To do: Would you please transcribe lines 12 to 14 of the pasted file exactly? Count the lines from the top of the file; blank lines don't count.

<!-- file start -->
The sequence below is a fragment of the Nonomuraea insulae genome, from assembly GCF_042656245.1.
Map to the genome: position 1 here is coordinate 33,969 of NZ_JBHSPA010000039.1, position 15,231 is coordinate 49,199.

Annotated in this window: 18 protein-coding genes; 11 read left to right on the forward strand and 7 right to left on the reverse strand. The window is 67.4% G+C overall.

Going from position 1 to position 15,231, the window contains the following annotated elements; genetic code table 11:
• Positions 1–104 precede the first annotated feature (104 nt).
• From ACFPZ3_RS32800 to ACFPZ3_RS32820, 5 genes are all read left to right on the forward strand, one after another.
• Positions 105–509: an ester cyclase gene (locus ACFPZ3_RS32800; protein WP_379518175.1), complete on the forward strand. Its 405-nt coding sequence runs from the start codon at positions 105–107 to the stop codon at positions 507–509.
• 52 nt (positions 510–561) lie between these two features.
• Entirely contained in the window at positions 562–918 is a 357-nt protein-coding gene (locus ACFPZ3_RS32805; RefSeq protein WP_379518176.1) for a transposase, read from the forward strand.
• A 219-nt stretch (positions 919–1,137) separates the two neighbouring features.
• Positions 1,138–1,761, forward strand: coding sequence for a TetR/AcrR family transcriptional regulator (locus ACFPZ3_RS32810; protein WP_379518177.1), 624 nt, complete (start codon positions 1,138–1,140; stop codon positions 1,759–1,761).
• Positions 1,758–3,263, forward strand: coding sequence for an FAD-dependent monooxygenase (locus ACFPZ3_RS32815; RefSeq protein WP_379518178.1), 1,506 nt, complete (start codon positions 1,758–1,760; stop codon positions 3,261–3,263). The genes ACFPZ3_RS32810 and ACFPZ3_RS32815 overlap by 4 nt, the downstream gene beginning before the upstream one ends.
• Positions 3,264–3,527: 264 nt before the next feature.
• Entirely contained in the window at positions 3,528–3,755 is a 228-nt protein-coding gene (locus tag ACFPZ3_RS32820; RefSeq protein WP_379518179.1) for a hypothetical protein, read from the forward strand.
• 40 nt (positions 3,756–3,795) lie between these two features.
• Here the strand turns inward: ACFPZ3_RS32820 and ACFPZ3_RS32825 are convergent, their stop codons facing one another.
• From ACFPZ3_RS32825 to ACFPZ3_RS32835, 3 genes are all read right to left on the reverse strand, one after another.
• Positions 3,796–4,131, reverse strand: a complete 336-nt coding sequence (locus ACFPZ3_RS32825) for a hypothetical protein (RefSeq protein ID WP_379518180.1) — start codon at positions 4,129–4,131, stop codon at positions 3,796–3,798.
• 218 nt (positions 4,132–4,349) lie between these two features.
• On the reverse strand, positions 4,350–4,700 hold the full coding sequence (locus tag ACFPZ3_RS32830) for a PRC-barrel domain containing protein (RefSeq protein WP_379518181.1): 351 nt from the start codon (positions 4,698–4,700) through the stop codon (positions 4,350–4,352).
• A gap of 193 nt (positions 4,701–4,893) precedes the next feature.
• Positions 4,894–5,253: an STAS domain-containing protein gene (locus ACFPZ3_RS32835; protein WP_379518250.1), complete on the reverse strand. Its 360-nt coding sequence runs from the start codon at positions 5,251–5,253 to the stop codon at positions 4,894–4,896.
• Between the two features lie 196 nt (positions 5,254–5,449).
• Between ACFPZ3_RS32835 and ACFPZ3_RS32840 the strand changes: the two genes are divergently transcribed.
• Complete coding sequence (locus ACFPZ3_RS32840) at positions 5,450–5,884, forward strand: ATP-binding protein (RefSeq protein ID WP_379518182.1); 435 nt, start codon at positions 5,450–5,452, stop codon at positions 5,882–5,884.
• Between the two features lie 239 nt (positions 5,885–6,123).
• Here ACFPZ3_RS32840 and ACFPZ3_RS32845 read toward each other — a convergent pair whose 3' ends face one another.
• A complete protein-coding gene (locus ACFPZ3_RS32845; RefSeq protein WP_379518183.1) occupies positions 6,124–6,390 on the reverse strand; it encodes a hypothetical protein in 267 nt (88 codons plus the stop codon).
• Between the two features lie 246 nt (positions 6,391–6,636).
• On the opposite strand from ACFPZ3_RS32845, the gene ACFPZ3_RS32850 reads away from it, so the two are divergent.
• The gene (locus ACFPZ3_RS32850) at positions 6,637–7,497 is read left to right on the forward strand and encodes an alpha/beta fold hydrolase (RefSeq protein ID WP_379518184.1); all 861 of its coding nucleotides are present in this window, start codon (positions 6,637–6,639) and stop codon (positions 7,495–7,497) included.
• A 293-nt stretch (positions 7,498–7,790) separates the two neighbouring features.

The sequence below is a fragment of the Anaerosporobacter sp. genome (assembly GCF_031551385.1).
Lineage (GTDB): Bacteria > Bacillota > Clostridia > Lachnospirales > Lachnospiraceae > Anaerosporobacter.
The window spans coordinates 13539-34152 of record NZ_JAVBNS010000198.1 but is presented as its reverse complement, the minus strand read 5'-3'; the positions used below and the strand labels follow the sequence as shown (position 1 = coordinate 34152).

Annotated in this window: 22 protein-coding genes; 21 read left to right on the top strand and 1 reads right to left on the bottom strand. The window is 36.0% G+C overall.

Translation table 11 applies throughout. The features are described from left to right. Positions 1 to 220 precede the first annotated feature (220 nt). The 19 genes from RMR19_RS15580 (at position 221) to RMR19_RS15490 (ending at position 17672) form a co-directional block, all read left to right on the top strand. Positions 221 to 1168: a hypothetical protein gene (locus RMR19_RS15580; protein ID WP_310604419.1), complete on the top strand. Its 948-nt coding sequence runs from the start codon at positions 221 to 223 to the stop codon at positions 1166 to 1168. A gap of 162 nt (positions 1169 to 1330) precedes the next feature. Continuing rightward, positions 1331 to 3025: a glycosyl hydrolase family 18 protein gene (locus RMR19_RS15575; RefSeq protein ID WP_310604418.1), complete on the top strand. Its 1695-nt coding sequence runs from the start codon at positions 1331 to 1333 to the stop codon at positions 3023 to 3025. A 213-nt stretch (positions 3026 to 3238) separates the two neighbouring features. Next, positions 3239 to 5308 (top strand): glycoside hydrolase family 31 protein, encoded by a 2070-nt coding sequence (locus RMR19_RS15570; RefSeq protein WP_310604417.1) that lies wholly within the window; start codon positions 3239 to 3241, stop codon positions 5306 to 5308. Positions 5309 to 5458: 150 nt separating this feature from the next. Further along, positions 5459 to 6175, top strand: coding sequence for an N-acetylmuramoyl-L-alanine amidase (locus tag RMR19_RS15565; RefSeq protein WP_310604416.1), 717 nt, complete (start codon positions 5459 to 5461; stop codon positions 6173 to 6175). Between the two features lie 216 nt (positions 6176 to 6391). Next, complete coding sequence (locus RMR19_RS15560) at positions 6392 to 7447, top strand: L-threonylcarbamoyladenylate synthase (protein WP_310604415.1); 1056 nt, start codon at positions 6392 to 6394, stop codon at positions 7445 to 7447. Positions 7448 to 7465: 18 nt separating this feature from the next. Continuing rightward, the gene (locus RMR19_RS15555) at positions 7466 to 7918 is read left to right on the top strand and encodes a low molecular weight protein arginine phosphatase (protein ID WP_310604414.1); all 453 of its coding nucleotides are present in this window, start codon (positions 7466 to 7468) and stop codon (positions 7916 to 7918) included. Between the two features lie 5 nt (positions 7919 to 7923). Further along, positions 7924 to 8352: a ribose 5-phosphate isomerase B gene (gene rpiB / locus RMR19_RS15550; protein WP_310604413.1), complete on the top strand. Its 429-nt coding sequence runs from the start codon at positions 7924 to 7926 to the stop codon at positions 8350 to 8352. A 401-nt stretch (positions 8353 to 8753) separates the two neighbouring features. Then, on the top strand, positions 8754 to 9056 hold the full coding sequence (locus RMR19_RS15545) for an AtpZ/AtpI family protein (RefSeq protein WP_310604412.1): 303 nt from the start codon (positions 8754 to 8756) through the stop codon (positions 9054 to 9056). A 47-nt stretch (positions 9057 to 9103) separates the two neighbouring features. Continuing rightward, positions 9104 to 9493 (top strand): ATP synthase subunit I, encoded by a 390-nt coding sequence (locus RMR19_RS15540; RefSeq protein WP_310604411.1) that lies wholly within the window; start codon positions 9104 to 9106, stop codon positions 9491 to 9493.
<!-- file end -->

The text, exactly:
• Positions 1,758–3,263, forward strand: coding sequence for an FAD-dependent monooxygenase (locus ACFPZ3_RS32815; RefSeq protein WP_379518178.1), 1,506 nt, complete (start codon positions 1,758–1,760; stop codon positions 3,261–3,263). The genes ACFPZ3_RS32810 and ACFPZ3_RS32815 overlap by 4 nt, the downstream gene beginning before the upstream one ends.
• Positions 3,264–3,527: 264 nt before the next feature.
• Entirely contained in the window at positions 3,528–3,755 is a 228-nt protein-coding gene (locus tag ACFPZ3_RS32820; RefSeq protein WP_379518179.1) for a hypothetical protein, read from the forward strand.